“Remember, our conduct is influenced not by our experience but by our expectations.” George Bernard Shaw
We’ve all experienced this. We ask for directions and hear something like: “Stay on this road a little while until you come to a turnoff.” Unfortunately, “a little while” is woefully vague. There is little if any correlation between the direction giver’s “little while” and our assumption regarding how long that actually might be. This answer does not manage our expectations. Instead, it feeds into our assumptions about what a “little while” might be. Then we stress when it seems that we have driven much too far and must be lost.
However, we have at least been given the courtesy of a response. If we were alert, we could ask for more specific information about the actual distance we would need to travel. We would manage our own expectations.
But what about the times when we rely in good faith on someone and they raise false expectations?
I have just spent an agonizing day waiting for a critical medical report.
I had already waited 4 days, with the promise and expectation that if I called in the morning, I would get the report. I called at 9 a.m. and was told that someone “would call me back.” Unfortunately, I didn’t qualify that statement.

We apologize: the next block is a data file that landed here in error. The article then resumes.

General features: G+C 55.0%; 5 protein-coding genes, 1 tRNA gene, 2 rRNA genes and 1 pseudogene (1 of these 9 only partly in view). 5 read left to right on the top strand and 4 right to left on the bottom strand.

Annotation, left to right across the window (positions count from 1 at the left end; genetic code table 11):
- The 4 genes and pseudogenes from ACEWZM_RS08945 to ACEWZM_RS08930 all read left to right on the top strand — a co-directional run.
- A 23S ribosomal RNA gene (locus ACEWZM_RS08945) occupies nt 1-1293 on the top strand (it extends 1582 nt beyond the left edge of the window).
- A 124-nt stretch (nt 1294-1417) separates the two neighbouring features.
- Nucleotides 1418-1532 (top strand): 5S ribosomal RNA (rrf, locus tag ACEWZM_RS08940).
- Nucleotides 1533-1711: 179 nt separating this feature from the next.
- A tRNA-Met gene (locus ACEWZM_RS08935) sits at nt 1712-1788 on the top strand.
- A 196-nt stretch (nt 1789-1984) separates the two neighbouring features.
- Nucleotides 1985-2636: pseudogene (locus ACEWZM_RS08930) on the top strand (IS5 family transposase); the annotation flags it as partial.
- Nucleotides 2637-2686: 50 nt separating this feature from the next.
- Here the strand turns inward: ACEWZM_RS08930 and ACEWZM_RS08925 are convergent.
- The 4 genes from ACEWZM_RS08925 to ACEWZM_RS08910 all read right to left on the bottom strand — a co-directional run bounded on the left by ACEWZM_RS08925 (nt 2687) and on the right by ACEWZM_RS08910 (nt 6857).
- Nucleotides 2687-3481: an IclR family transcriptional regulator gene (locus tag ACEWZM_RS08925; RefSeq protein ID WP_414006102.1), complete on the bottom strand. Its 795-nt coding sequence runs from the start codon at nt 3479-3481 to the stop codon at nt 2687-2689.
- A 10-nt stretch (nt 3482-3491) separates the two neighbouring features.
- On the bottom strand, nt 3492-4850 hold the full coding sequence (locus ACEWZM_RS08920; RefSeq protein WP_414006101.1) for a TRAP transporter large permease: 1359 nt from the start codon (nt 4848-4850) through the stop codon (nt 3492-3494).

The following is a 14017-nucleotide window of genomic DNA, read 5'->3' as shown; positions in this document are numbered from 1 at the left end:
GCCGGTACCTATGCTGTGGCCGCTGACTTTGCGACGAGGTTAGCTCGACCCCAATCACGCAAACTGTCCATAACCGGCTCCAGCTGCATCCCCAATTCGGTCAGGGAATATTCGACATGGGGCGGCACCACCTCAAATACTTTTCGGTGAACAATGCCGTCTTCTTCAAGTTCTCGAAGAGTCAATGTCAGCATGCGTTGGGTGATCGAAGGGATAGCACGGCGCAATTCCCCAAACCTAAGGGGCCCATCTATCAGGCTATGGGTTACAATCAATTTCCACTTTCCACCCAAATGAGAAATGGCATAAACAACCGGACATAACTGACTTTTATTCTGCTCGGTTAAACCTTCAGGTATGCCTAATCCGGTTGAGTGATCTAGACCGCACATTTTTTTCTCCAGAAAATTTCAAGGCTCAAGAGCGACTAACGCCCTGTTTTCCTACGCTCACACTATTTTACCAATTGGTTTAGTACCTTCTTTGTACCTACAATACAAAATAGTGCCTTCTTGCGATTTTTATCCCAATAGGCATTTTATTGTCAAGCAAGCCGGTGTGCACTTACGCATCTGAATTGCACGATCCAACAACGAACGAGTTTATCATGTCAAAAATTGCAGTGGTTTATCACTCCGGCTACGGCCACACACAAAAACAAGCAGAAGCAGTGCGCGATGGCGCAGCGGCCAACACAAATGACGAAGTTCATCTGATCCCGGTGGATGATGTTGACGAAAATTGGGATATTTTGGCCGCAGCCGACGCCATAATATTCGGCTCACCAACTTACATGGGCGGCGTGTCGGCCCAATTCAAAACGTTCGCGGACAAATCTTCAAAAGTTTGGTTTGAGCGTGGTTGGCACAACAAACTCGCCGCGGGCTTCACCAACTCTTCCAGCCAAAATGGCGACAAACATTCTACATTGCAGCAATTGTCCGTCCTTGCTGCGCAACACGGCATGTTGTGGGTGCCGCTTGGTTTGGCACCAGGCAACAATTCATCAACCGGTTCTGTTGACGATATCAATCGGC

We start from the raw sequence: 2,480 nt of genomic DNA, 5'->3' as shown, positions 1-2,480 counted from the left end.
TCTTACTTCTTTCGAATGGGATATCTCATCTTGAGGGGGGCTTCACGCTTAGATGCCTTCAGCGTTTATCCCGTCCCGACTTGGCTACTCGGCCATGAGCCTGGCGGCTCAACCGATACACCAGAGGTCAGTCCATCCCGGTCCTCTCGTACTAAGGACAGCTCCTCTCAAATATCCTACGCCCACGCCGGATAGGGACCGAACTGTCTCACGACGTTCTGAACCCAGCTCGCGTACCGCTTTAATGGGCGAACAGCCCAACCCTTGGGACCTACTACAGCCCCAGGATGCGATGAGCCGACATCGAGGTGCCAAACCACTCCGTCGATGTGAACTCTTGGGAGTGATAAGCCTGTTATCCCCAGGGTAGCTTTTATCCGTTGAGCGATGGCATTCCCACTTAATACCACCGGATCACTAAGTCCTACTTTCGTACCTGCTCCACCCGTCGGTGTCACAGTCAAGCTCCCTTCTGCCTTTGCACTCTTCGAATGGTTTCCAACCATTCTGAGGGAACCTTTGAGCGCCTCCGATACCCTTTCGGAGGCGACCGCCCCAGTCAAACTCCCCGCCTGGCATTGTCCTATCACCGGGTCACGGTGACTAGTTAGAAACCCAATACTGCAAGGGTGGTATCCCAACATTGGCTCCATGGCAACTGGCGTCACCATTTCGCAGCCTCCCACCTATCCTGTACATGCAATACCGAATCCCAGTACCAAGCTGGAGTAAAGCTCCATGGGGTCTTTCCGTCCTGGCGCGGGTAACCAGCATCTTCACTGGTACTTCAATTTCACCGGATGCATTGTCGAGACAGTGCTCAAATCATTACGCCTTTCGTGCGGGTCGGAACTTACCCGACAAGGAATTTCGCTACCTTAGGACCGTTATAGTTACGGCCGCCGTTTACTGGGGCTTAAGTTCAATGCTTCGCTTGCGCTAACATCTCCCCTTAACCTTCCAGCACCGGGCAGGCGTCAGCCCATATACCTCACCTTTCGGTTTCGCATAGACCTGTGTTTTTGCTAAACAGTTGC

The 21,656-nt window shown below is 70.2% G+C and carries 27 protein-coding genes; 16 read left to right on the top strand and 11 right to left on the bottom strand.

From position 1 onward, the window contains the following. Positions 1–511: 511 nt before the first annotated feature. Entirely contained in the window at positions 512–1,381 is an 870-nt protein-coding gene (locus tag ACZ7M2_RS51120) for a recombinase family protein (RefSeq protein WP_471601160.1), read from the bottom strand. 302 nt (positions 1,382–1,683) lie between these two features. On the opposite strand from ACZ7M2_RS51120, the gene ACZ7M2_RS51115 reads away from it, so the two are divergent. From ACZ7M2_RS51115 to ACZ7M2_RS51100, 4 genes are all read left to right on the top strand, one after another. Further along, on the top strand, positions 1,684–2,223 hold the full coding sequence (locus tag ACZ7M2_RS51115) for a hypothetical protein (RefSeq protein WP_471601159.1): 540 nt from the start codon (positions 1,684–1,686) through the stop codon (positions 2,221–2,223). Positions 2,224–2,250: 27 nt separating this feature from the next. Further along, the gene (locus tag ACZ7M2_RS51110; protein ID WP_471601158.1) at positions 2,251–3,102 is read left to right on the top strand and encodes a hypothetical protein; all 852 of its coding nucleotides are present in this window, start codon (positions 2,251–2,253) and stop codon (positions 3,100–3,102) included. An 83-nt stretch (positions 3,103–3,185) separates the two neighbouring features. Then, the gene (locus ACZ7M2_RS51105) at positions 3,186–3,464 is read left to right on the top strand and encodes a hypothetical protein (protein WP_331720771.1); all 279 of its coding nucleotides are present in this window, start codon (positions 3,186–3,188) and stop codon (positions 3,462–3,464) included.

I naively hoped it meant someone would call back within the hour.
So I waited and waited and finally, after three hours, called again. At 12:00 p.m., I was told that the doctor would not be able to call me until after 5: 15 p.m., so his nurse would call me. That sounded reasonable and imminent. So I waited and waited and, at 3:00 p.m. I called again and was told that the nurse needed to discuss the report with the doctor. I was cautioned that the doctor would not be able to call me until after 5:15 p.m. So I waited and then I waited some more. That call never came. I still don’t know the results of my medical test.
I think that the nurses who kept answering my calls were truly trying to be helpful. They acknowledged my anxiety and tried to alleviate my concern by promising something over which they had absolutely no control. It would have been so much better if they had managed my expectations by admitting that they were not in a position to even guess when I would get a call.
Now what about the doctor? Either he ran into complications that took longer than originally planned- or he was never told I that I expected him to call. If the former, the very least he could have done was have his nurse call to tell me that I would have to wait until the next day to hear about the report. I would have been disappointed and frustrated, but my expectations would have been managed. I would have been able to relax and stop hovering by the phone.
I won’t even address the possibility that he didn’t realize that I expected him to call.
The nurses meant well. I know that the doctor is a kind and caring soul. If only someone had realized how important it was to manage my expectations. Instead, every time the phone rang, my heart rate increased and my anxiety spiked. And every time it was not the doctor, I barked at the caller and immediately got off the line.
Please, manage expectations. It is much kinder in the long run to manage expectations than to raise false hopes.
May your learning be sweet.